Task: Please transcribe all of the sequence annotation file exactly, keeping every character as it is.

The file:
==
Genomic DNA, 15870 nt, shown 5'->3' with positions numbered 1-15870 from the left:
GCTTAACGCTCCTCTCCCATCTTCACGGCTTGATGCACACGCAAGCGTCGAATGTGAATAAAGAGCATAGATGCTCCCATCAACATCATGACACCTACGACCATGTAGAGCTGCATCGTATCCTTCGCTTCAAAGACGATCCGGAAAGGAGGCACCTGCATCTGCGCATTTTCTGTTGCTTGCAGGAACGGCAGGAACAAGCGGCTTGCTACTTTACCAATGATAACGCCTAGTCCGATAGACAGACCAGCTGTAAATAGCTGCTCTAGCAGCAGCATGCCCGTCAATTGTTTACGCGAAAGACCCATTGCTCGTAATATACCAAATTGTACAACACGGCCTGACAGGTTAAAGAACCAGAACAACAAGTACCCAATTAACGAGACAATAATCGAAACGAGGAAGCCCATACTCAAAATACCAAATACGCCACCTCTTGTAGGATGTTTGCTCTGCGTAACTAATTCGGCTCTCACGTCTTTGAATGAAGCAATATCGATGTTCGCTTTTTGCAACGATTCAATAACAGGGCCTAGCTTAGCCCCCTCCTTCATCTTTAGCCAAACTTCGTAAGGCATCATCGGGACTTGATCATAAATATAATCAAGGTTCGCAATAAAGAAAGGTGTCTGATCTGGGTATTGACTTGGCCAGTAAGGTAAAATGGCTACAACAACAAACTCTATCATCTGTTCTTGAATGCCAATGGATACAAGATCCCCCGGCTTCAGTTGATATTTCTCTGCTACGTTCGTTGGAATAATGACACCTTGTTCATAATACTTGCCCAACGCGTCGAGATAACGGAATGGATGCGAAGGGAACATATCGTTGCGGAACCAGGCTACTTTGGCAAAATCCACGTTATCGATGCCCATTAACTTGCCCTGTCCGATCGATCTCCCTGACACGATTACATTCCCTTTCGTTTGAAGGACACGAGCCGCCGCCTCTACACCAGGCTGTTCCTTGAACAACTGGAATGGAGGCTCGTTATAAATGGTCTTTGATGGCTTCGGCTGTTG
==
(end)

Genomic DNA, 15870 nt, shown 5'->3' with positions numbered 1-15870 from the left:
GCTTAACGCTCCTCTCCCATCTTCACGGCTTGATGCACACGCAAGCGTCGAATGTGAATAAAGAGCATAGATGCTCCCATCAACATCATGACACCTACGACCATGTAGAGCTGCATCGTATCCTTCGCTTCAAAGACGATCCGGAAAGGAGGCACCTGCATCTGCGCATTTTCTGTTGCTTGCAGGAACGGCAGGAACAAGCGGCTTGCTACTTTACCAATGATAACGCCTAGTCCGATAGACAGACCAGCTGTAAATAGCTGCTCTAGCAGCAGCATGCCCGTCAATTGTTTACGCGAAAGACCCATTGCTCGTAATATACCAAATTGTACAACACGGCCTGACAGGTTAAAGAACCAGAACAACAAGTACCCAATTAACGAGACAATAATCGAAACGAGGAAGCCCATACTCAAAATACCAAATACGCCACCTCTTGTAGGATGTTTGCTCTGCGTAACTAATTCGGCTCTCACGTCTTTGAATGAAGCAATATCGATGTTCGCTTTTTGCAACGATTCAATAACAGGGCCTAGCTTAGCCCCCTCCTTCATCTTTAGCCAAACTTCGTAAGGCATCATCGGGACTTGATCATAAATATAATCAAGGTTCGCAATAAAGAAAGGTGTCTGATCTGGGTATTGACTTGGCCAGTAAGGTAAAATGGCTACAACAACAAACTCTATCATCTGTTCTTGAATGCCAATGGATACAAGATCCCCCGGCTTCAGTTGATATTTCTCTGCTACGTTCGTTGGAATAATGACACCTTGTTCATAATACTTGCCCAACGCGTCGAGATAACGGAATGGATGCGAAGGGAACATATCGTTGCGGAACCAGGCTACTTTGGCAAAATCCACGTTATCGATGCCCATTAACTTGCCCTGTCCGATCGATCTCCCTGACACGATTACATTCCCTTTCGTTTGAAGGACACGAGCCGCCGCCTCTACACCAGGCTGTTCCTTGAACAACTGGAATGGAGGCTCGTTATAAATGGTCTTTGATGGCTTCGGCTGTTG